About the Consortium

Meeting the challenges of our complex world demands better understanding, in both technical and humanistic terms, of the changes in science, technology and medicine that have profoundly shaped human lives. History of science draws on the tools of anthropology, sociology and philosophy, as well as intellectual, social and cultural history, to reveal important insights into how and why these changes occurred. History of science can yield deeper historical perspectives on pressing contemporary issues, and provides a platform for broader public engagement into the sciences.

The Consortium brings together educational, cultural and scientific institutions to promote public and academic understanding of the history of science, technology and medicine. The Consortium awards fellowships for researchers, produces events for academics and for the public and provides online resources for teaching, learning and research. The Consortium was established in 2007 as a regional collaboration of eleven institutions in the Philadelphia area. In 2014, the Consortium began to expand across the United States and Canada, welcoming the partners listed below. The Consortium will continue to add new member institutions with exceptional historical resources.

In just ten years, the Consortium has grown into a highly successful collaboration of universities, research libraries and museums. Highlights include:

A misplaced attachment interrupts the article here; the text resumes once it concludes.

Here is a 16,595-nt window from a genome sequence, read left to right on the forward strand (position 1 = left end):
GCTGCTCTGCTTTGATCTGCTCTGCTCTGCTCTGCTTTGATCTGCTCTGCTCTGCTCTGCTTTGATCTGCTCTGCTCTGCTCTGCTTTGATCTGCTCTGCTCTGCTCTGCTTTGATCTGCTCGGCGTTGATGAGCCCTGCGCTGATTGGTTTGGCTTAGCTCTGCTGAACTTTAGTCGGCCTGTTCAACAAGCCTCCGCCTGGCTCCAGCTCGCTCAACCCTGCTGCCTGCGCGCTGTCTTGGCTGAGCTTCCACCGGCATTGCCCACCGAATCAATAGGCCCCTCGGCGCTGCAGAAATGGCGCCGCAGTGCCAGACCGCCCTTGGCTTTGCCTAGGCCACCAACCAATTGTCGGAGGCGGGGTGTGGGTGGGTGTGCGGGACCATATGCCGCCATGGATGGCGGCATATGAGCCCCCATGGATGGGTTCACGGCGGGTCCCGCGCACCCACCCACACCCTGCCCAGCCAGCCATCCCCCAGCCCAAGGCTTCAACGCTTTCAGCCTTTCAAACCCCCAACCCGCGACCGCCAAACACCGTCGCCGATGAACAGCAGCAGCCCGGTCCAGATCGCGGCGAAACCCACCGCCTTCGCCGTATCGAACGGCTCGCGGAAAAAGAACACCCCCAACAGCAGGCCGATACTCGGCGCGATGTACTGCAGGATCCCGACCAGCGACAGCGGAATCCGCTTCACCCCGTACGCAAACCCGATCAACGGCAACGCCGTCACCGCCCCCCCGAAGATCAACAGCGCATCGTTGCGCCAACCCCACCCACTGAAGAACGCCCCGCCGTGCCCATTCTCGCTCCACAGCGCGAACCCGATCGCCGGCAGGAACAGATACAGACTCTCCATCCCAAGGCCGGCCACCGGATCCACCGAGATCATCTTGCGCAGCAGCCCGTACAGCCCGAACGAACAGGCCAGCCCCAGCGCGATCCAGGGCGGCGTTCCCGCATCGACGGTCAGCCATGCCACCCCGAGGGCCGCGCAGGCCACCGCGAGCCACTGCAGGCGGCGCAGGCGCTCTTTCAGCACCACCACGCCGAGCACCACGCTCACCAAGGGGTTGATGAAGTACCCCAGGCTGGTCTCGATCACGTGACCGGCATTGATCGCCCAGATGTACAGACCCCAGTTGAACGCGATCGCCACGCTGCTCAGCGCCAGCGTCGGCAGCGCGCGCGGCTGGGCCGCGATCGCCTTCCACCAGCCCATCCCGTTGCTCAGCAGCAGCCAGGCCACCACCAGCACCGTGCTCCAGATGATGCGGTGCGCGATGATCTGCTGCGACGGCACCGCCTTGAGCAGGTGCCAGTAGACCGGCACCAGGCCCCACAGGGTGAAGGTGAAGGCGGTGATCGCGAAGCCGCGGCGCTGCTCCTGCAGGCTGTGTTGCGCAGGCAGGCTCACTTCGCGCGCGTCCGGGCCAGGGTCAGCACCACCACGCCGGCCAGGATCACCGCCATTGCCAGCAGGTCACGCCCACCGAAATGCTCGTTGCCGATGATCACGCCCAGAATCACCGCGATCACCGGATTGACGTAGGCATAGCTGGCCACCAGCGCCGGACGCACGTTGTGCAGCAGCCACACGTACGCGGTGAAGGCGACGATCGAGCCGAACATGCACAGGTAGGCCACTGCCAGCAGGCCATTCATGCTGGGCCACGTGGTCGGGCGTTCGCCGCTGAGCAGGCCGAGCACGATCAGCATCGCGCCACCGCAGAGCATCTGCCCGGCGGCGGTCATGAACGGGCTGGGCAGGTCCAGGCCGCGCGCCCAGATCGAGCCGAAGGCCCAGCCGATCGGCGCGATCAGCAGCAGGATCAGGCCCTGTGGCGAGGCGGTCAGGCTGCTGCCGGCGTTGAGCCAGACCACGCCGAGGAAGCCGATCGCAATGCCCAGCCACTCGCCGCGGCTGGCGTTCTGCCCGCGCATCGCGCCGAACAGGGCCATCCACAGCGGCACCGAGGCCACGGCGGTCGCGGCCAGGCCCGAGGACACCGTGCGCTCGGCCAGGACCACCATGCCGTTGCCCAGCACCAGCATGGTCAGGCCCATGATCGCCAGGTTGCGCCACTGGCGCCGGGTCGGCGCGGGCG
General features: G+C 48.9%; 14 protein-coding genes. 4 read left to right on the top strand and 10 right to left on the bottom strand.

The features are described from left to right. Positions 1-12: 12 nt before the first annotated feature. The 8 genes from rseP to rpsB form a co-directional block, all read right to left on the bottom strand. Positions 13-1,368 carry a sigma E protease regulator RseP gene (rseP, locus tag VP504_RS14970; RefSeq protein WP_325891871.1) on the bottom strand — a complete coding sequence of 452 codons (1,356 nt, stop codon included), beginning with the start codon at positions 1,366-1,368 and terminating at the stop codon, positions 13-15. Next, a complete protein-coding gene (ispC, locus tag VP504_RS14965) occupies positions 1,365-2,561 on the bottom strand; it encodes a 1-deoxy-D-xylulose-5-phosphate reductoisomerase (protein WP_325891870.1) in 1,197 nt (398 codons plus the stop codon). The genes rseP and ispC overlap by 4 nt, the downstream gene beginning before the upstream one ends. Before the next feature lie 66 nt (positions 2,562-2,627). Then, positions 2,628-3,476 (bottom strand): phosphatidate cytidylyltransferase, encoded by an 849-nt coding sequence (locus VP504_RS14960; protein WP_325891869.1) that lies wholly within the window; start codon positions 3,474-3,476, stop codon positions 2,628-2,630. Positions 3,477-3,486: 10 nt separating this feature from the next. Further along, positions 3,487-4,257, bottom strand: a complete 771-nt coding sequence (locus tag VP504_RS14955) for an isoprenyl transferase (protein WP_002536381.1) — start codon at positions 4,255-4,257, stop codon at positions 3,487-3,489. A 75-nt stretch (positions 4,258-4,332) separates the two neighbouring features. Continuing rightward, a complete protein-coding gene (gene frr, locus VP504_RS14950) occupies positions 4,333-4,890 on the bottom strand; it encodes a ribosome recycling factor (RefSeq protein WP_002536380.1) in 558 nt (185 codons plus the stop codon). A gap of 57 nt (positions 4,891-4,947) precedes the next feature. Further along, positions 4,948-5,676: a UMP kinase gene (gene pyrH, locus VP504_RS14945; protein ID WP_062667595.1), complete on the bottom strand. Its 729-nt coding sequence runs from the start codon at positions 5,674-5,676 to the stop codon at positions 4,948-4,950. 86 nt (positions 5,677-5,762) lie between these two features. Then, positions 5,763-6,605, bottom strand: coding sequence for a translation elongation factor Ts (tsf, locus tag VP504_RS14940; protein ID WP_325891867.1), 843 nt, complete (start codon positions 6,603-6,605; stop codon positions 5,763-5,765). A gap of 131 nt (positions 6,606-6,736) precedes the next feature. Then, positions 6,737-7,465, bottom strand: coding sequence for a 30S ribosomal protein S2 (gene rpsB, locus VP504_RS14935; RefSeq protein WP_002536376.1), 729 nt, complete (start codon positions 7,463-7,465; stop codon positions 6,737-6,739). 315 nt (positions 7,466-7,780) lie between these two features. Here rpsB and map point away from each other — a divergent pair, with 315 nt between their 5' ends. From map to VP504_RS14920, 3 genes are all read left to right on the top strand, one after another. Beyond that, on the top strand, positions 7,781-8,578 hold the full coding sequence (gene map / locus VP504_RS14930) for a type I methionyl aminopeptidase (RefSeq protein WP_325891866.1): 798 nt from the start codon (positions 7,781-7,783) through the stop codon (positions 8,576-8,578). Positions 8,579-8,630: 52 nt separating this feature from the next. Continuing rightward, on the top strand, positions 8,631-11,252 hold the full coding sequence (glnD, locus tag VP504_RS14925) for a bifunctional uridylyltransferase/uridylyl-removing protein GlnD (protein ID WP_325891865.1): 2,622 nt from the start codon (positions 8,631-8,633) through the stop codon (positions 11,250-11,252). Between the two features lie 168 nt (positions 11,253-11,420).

• Public lectures, film viewings and performances covering such diverse topics as the legacy of Galileo, the history of the electric car, and biobanking of genetic materials, with audiences ranging in size from 50 to 300.
  • A fellowship program funding research projects that make use of multiple archives within the members' collections. Support includes research grants, nine-month dissertation fellowships, as well as a nine-month postdoctoral fellowship.
  • Working groups meeting in Philadelphia about 65 times per year for discussion of specialized topics in the history of science, technology and medicine. These groups reach a growing online community. Over 220 scholars from more than 100 institutions --stretching from Tel Aviv and Utrecht to Beijing and Singapore--participate each year. In some locations, individuals now get together as a "satellite group" to participate in the discussion.
  • An online search hub providing a simple, unified search interface of the more than 4.4 million rare books and manuscripts housed in Consortium collections.
  • Online resources accessed by approximately 200,000 people each year. A calendar of events in the history of science, technology and medicine at member institutions lists more than 200 events per year.  The website provides detailed information on members' collections and recent news about the Consortium and its members.
  • An active community comprising scholars, librarians, students, nonprofit leaders and members of the public who care deeply about science, technology and medicine, past and present, and who participate in our events and take advantage of members' resources.

A growing number of foundations, corporations and individuals support the Consortium's activities. As the pace of scientific change continues to accelerate, it is more important than ever to support scholarship examining that change, helping us to understand the choices we have made in the past and their consequences for our future.